super.onViewCreated(view, savedInstanceState);
if (mPresenter != null) {
mPresenter.onViewAttached();
}
}

@Override
public void onDestroyView() {
super.onDestroyView();
if (mPresenter != null) {
mPresenter.onViewDetached();
}
}
}

Our BaseFragment is a little more complex now, because it contains the logic to bind the Fragment’s lifecycle to the presenter’s. As we can see, after the view is created we attach the presenter and detach it when it’s destroyed.

But wait, what does RxJava have to do with all of this?

As said before, RxJava (and RxAndroid) allows us to handle lots of work in background threads, and we would only need to pass the final result to the main thread at the end. So what would happen if, during an HTTP request, the fragment was destroyed? Well, the most frequent outcome is that the app would crash, because when the presenter tried to send the response to the fragment, it wouldn’t exist anymore and a NullPointerException would be raised. We could solve this problem by just checking if the callback is null:

public void doSomething() {
Observable.doSomethingOperator()
.subscribe(new Observer<T>() {
@Override
public void onNext(final T value) {
if(mCallback != null) {
mCallback.doSomethingUI(value);
}
});

This is probably the easiest and simpler solution, but it’s also the laziest and dumber one. With this, you create a new dependency every time you want to write code, the developer himself. He is now responsible to always check if the callback is null or not.

RxJava enters here, as it provides a way to keep all the subscriptions inside a dedicated list with all the subscriptions, that will allow us to subscribe and unsubscribe automatically, saving us some resources and avoiding the constant callback checking to see if it’s null.

public void onViewAttached() {
mCompositeDisposable = new CompositeDisposable();
}

public void onViewDetached() {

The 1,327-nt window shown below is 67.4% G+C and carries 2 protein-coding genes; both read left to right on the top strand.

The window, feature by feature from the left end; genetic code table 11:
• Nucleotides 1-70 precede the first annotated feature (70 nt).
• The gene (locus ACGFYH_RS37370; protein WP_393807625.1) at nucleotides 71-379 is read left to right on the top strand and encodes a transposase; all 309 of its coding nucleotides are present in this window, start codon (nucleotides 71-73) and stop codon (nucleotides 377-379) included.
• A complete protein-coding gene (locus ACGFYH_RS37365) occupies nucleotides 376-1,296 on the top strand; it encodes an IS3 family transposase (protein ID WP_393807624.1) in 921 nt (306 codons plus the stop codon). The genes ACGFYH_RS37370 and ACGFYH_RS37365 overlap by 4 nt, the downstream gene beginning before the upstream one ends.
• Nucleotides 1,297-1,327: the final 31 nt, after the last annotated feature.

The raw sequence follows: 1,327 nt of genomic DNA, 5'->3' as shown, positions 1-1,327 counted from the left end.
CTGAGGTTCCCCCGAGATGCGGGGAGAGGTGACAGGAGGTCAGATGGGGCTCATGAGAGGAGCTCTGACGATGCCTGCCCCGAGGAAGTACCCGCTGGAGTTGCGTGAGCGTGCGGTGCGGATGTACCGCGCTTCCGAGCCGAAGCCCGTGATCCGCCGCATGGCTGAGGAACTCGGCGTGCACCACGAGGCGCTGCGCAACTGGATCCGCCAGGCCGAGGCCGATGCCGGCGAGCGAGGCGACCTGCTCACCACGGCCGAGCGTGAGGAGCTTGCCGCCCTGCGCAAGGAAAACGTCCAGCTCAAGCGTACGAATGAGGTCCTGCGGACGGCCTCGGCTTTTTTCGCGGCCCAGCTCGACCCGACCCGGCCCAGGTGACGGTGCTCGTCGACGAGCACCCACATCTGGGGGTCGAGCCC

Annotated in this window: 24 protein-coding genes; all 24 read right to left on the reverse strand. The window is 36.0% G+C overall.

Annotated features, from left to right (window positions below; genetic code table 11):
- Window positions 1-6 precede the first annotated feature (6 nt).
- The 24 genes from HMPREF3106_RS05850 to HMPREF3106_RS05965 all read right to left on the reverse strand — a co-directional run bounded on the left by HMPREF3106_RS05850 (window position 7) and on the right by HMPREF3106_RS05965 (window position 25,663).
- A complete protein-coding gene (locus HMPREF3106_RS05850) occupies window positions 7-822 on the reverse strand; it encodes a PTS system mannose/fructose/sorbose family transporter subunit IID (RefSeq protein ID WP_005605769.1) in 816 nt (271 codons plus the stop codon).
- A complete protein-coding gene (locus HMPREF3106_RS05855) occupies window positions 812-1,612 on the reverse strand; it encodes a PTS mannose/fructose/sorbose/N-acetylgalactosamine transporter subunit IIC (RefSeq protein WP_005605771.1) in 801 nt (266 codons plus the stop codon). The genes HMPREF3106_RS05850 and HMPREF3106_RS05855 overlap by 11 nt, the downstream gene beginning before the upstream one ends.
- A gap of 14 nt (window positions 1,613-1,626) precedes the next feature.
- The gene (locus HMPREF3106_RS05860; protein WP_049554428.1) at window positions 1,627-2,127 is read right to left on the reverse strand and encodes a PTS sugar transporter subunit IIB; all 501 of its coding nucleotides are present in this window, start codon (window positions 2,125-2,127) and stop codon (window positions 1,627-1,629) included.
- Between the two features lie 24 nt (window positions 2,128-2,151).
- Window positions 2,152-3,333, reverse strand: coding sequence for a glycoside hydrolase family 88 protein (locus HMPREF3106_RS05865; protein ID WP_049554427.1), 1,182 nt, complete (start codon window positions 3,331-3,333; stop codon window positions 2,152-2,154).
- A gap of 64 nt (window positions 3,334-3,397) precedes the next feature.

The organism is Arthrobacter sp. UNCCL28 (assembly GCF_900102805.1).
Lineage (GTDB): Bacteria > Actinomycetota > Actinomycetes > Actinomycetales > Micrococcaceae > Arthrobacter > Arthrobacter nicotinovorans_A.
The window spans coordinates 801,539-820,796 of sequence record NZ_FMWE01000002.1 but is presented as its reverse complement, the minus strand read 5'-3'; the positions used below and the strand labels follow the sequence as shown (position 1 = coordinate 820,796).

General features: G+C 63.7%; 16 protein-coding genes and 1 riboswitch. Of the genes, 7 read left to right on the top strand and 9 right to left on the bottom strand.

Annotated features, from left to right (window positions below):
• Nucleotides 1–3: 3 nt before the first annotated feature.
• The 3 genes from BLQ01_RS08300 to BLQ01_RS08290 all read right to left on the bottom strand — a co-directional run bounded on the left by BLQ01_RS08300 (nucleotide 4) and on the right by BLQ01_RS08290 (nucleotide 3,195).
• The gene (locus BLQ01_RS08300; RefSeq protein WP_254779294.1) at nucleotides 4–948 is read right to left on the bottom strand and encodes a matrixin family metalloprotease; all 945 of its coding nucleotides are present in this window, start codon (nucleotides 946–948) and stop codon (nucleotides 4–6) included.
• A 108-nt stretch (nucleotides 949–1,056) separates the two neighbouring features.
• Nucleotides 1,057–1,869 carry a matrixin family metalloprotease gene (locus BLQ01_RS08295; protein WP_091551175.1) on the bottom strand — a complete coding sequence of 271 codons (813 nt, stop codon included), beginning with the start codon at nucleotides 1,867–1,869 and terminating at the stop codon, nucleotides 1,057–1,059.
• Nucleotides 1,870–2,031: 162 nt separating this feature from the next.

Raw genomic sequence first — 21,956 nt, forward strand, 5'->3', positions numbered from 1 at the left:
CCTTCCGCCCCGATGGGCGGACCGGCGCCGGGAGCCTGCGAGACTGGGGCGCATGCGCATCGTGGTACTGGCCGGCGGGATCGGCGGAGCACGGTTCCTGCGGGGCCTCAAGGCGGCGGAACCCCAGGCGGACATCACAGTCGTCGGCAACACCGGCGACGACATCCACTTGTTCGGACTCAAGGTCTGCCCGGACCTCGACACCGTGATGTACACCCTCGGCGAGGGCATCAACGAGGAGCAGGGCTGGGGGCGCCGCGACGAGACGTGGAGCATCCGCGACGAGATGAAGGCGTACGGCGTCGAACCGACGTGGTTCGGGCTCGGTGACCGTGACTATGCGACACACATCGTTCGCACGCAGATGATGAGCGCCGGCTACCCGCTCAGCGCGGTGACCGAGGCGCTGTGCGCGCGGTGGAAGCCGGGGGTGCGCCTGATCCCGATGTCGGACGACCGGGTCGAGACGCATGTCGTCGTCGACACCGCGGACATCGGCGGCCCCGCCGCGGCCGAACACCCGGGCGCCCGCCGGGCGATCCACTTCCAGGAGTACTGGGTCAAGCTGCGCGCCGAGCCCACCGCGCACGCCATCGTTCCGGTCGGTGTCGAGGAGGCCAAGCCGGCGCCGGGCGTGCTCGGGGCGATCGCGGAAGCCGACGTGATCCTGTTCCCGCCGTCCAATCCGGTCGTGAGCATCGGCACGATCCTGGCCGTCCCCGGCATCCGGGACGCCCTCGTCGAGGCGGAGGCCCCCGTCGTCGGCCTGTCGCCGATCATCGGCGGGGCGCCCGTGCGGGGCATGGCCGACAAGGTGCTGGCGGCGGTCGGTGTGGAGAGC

if (mCompositeDisposable != null) {
mCompositeDisposable.clear();
}
}

Our lifecycle methods (onViewAttached and onViewDetached) would now control the list with all the subscriptions. When the presenter is attached to the fragment, a new list will be created and when it detaches (the fragment’s view is destroyed) we would clear the list, immediately unsubscribing all the subscriptions inside of it. To add a subscription we can simply call the add method for the CompositeDisposable:

protected void bindToLifecycle(Disposable d){
mCompositeDisposable.add(d);
}

A Disposable object is the reference we get when we subscribe to a stream and can be used to unsubscribe rapidly of a subscription by just clearing the CompositeDisposable list of its content (disposables).

protected <T> ObservableTransformer<T, T> applyBinding() {
return new ObservableTransformer<T, T>() {
@Override
public ObservableSource<T> apply(final Observable<T> upstream) {
return upstream
.doOnSubscribe(new Consumer<Disposable>() {
@Override
public void accept(Disposable disposable) throws Exception {
bindToLifecycle(disposable);
}
});
}
};
}

We just created a new custom operator named applyBinding that can be composed together with any observable, making it lifecycle-aware. So let’s take a look at our final code.

public class BasePresenter<T extends BaseCallback> {

protected T mCallback;
private CompositeDisposable mCompositeDisposable;

public BasePresenter(T callback) {
mCallback = callback;
}

public void onViewAttached() {
mCompositeDisposable = new CompositeDisposable();
}

public void onViewDetached() {
if (mCompositeDisposable != null) {
mCompositeDisposable.clear();
}
}

/**
* Binds the observable to the fragment lifecycle
*/
protected <T> ObservableTransformer<T, T> applyBinding() {
return new ObservableTransformer<T, T>() {
@Override
public ObservableSource<T> apply(final Observable<T> upstream) {
return upstream
.doOnSubscribe(new Consumer<Disposable>() {
@Override
public void accept(Disposable disposable) throws Exception {
bindToLifecycle(disposable);
}
});
}
};
}

/**
* Binds a disposable to this presenter lifecycle
*
*
@param d Disposable to be added
*/
protected void bindToLifecycle(Disposable d) {
mCompositeDisposable.add(d);
}
}

Our BasePresenter and all the presenters extending from this one are now lifecycle-aware, as long as all of them compose their observables with the applyBinding method (which is way more easy than an if-else verification everytime we get a value from a stream).

public void doSomething() {
Observable.doSomethingOperators()
.compose(this.<T>applyBinding())
.subscribe(new Observer<T>() {
@Override
public void onNext(final T value) {
mCallback.doSomethingUI(value);
});

Conclusion

RxJava can be used together with MVP, not only for code readibility or making flows clearer, but also to make it easier to adopt the pattern without having to make lots of checking and verifications between the presenter and the view.

With the new architecture components, this lifecycle awareness won’t be necessary but RxJava can still provide background processing of different tasks, improving your app’s performance.

Feel free to check my code and to comment anything you want :)